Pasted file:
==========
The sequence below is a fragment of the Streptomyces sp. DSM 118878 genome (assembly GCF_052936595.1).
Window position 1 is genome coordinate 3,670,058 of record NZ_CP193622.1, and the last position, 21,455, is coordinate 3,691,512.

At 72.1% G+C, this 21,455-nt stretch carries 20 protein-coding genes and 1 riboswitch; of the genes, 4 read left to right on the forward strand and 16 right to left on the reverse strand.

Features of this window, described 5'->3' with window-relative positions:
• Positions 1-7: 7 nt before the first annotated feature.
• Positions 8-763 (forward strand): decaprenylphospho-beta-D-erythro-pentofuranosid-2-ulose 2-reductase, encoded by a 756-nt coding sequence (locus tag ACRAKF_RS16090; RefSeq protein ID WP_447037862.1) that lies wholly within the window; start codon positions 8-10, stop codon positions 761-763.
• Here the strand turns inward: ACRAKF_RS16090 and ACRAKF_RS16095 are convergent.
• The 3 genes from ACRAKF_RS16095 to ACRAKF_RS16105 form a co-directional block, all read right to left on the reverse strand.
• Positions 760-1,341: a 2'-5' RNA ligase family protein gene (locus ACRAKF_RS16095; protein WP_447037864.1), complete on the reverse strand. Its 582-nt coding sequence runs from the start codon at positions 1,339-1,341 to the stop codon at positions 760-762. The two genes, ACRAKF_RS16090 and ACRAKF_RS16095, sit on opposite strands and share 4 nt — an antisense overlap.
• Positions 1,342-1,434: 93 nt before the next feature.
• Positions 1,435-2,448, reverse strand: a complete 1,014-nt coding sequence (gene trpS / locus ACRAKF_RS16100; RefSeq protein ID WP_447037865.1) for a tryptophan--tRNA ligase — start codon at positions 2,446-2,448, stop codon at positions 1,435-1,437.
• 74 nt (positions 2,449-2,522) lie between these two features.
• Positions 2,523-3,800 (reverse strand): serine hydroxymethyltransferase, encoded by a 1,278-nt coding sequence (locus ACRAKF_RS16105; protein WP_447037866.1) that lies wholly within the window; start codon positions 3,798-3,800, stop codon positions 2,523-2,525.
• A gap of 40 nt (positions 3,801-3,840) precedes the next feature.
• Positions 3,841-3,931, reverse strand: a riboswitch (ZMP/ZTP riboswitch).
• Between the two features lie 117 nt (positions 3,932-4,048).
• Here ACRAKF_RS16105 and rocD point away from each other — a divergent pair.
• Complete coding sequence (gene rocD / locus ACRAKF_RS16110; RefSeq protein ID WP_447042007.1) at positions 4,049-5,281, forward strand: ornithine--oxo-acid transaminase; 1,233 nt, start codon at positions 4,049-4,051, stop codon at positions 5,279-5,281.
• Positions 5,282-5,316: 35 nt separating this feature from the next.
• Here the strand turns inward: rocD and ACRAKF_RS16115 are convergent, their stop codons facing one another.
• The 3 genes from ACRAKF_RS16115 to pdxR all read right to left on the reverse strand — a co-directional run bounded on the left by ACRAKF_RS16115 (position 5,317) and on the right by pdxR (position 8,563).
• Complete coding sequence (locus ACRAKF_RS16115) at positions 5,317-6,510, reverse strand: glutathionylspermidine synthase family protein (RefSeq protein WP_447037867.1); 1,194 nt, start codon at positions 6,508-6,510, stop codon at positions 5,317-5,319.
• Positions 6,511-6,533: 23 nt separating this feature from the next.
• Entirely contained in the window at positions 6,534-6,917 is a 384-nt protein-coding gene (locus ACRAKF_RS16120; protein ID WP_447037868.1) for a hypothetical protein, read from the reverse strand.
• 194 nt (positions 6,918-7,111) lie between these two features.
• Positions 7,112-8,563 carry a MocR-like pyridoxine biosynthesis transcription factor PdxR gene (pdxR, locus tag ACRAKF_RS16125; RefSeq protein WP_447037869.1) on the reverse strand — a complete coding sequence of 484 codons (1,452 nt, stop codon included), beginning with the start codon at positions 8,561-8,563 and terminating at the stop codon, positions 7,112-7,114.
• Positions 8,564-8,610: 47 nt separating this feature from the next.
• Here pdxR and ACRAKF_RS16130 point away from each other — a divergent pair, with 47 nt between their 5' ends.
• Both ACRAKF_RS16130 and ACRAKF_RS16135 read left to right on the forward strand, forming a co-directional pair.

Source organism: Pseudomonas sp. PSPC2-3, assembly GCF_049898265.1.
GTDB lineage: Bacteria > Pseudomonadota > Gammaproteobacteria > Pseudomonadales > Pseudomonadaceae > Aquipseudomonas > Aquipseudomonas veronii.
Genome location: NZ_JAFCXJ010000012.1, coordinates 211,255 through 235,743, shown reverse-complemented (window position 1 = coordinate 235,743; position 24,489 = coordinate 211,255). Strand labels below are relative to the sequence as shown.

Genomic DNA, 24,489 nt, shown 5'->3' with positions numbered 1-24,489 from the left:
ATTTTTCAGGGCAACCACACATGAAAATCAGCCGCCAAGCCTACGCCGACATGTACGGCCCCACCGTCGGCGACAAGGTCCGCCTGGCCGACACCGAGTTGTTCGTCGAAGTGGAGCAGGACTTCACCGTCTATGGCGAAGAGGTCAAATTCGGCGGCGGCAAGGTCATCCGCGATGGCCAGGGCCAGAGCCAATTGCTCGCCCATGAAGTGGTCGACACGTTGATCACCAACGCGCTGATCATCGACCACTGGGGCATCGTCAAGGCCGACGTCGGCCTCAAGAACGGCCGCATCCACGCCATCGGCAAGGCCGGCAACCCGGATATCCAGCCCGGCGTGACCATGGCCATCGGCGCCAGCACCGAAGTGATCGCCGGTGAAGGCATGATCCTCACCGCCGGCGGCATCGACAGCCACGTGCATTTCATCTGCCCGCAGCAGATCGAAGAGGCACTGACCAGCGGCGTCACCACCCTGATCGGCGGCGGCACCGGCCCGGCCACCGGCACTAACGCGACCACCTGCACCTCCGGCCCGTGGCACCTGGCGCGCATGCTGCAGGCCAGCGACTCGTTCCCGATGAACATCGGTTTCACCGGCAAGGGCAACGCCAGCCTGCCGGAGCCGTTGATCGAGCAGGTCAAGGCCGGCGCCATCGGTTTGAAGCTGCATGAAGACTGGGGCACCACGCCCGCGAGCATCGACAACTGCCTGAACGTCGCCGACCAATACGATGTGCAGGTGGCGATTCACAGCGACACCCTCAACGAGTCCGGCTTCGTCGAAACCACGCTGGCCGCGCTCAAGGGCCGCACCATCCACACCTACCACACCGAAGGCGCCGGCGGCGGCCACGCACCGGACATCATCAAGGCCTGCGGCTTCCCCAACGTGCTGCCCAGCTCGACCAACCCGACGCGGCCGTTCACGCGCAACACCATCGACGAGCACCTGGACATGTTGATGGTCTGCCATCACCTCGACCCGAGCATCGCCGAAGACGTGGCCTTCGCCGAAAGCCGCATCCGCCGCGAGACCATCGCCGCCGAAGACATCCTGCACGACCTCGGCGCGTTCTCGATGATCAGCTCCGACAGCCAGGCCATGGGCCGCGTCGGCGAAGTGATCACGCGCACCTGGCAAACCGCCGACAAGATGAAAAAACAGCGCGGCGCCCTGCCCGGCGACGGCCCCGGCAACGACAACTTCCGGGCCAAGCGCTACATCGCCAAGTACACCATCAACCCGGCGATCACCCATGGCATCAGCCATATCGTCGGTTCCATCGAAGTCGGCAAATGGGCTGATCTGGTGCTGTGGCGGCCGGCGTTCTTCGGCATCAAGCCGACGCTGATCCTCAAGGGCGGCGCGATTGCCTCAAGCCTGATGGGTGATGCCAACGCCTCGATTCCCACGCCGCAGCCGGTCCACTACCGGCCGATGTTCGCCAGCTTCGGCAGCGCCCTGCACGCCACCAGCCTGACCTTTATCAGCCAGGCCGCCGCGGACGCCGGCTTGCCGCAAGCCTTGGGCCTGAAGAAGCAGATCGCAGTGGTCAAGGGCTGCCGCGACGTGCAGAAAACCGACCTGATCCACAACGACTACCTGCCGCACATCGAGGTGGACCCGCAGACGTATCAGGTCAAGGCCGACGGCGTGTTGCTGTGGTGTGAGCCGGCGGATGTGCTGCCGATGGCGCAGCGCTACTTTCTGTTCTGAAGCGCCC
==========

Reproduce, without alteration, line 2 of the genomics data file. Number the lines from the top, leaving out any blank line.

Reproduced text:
Window position 1 is genome coordinate 3,670,058 of record NZ_CP193622.1, and the last position, 21,455, is coordinate 3,691,512.